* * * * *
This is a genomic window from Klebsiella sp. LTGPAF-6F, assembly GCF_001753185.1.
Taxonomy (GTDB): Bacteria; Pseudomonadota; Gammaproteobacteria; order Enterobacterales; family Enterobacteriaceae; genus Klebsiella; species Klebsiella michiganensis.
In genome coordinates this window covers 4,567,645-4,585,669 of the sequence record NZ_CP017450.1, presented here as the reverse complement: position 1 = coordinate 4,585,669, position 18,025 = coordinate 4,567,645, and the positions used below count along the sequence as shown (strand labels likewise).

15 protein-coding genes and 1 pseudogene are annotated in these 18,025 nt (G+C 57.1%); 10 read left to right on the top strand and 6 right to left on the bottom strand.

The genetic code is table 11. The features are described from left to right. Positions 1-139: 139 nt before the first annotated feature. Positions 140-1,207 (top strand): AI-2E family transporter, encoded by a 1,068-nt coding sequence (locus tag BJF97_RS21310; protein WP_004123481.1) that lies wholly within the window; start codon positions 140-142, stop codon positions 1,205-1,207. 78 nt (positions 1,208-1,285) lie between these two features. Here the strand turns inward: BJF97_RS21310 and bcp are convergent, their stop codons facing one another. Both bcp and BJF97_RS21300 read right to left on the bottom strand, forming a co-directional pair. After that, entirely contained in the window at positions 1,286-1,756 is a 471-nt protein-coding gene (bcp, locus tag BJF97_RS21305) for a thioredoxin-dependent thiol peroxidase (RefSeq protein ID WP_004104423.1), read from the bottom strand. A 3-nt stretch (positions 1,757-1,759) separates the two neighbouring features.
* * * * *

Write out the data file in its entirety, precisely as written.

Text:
This is a genomic window from Klebsiella sp. LTGPAF-6F, assembly GCF_001753185.1.
Taxonomy (GTDB): Bacteria; Pseudomonadota; Gammaproteobacteria; order Enterobacterales; family Enterobacteriaceae; genus Klebsiella; species Klebsiella michiganensis.
In genome coordinates this window covers 4,567,645-4,585,669 of the sequence record NZ_CP017450.1, presented here as the reverse complement: position 1 = coordinate 4,585,669, position 18,025 = coordinate 4,567,645, and the positions used below count along the sequence as shown (strand labels likewise).

15 protein-coding genes and 1 pseudogene are annotated in these 18,025 nt (G+C 57.1%); 10 read left to right on the top strand and 6 right to left on the bottom strand.

The genetic code is table 11. The features are described from left to right. Positions 1-139: 139 nt before the first annotated feature. Positions 140-1,207 (top strand): AI-2E family transporter, encoded by a 1,068-nt coding sequence (locus tag BJF97_RS21310; protein WP_004123481.1) that lies wholly within the window; start codon positions 140-142, stop codon positions 1,205-1,207. 78 nt (positions 1,208-1,285) lie between these two features. Here the strand turns inward: BJF97_RS21310 and bcp are convergent, their stop codons facing one another. Both bcp and BJF97_RS21300 read right to left on the bottom strand, forming a co-directional pair. After that, entirely contained in the window at positions 1,286-1,756 is a 471-nt protein-coding gene (bcp, locus tag BJF97_RS21305) for a thioredoxin-dependent thiol peroxidase (RefSeq protein ID WP_004104423.1), read from the bottom strand. A 3-nt stretch (positions 1,757-1,759) separates the two neighbouring features.